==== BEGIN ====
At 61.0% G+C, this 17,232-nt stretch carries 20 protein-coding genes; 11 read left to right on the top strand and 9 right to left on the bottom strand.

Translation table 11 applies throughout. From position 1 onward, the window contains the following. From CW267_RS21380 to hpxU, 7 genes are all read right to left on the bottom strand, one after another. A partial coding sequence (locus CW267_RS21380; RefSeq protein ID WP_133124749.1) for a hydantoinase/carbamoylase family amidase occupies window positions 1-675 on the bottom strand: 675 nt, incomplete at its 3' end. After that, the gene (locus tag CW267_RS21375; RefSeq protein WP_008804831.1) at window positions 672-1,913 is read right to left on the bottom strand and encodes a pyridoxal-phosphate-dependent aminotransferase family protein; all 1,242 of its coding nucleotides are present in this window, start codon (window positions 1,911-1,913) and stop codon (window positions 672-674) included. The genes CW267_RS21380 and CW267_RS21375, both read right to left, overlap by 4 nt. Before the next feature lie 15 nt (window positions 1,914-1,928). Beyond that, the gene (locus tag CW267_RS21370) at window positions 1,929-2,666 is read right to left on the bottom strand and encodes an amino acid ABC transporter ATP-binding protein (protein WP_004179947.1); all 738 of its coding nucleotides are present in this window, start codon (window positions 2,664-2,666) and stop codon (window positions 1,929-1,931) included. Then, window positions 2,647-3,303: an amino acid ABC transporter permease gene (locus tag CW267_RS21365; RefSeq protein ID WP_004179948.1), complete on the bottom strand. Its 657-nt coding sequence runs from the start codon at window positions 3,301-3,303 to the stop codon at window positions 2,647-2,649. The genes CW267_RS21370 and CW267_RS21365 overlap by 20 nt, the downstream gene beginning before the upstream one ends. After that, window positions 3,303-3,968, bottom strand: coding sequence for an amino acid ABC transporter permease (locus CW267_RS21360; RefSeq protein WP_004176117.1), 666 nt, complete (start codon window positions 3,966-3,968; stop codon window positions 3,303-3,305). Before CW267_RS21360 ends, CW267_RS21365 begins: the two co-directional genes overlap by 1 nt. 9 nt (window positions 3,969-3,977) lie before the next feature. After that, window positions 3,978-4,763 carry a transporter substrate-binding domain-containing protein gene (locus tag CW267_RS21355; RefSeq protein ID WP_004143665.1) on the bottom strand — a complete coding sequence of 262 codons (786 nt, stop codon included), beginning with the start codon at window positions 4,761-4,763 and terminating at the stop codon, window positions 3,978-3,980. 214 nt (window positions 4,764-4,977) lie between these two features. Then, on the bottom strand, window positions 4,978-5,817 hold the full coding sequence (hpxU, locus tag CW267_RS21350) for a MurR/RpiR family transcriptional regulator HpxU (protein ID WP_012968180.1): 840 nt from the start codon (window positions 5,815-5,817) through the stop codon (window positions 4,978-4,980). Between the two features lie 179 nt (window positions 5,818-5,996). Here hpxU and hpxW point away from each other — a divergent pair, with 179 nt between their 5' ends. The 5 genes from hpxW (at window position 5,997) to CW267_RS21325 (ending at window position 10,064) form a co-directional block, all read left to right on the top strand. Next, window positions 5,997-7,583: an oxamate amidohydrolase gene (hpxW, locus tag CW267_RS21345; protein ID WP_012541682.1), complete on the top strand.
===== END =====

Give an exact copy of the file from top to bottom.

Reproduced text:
At 61.0% G+C, this 17,232-nt stretch carries 20 protein-coding genes; 11 read left to right on the top strand and 9 right to left on the bottom strand.

Translation table 11 applies throughout. From position 1 onward, the window contains the following. From CW267_RS21380 to hpxU, 7 genes are all read right to left on the bottom strand, one after another. A partial coding sequence (locus CW267_RS21380; RefSeq protein ID WP_133124749.1) for a hydantoinase/carbamoylase family amidase occupies window positions 1-675 on the bottom strand: 675 nt, incomplete at its 3' end. After that, the gene (locus tag CW267_RS21375; RefSeq protein WP_008804831.1) at window positions 672-1,913 is read right to left on the bottom strand and encodes a pyridoxal-phosphate-dependent aminotransferase family protein; all 1,242 of its coding nucleotides are present in this window, start codon (window positions 1,911-1,913) and stop codon (window positions 672-674) included. The genes CW267_RS21380 and CW267_RS21375, both read right to left, overlap by 4 nt. Before the next feature lie 15 nt (window positions 1,914-1,928). Beyond that, the gene (locus tag CW267_RS21370) at window positions 1,929-2,666 is read right to left on the bottom strand and encodes an amino acid ABC transporter ATP-binding protein (protein WP_004179947.1); all 738 of its coding nucleotides are present in this window, start codon (window positions 2,664-2,666) and stop codon (window positions 1,929-1,931) included. Then, window positions 2,647-3,303: an amino acid ABC transporter permease gene (locus tag CW267_RS21365; RefSeq protein ID WP_004179948.1), complete on the bottom strand. Its 657-nt coding sequence runs from the start codon at window positions 3,301-3,303 to the stop codon at window positions 2,647-2,649. The genes CW267_RS21370 and CW267_RS21365 overlap by 20 nt, the downstream gene beginning before the upstream one ends. After that, window positions 3,303-3,968, bottom strand: coding sequence for an amino acid ABC transporter permease (locus CW267_RS21360; RefSeq protein WP_004176117.1), 666 nt, complete (start codon window positions 3,966-3,968; stop codon window positions 3,303-3,305). Before CW267_RS21360 ends, CW267_RS21365 begins: the two co-directional genes overlap by 1 nt. 9 nt (window positions 3,969-3,977) lie before the next feature. After that, window positions 3,978-4,763 carry a transporter substrate-binding domain-containing protein gene (locus tag CW267_RS21355; RefSeq protein ID WP_004143665.1) on the bottom strand — a complete coding sequence of 262 codons (786 nt, stop codon included), beginning with the start codon at window positions 4,761-4,763 and terminating at the stop codon, window positions 3,978-3,980. 214 nt (window positions 4,764-4,977) lie between these two features. Then, on the bottom strand, window positions 4,978-5,817 hold the full coding sequence (hpxU, locus tag CW267_RS21350) for a MurR/RpiR family transcriptional regulator HpxU (protein ID WP_012968180.1): 840 nt from the start codon (window positions 5,815-5,817) through the stop codon (window positions 4,978-4,980). Between the two features lie 179 nt (window positions 5,818-5,996). Here hpxU and hpxW point away from each other — a divergent pair, with 179 nt between their 5' ends. The 5 genes from hpxW (at window position 5,997) to CW267_RS21325 (ending at window position 10,064) form a co-directional block, all read left to right on the top strand. Next, window positions 5,997-7,583: an oxamate amidohydrolase gene (hpxW, locus tag CW267_RS21345; protein ID WP_012541682.1), complete on the top strand.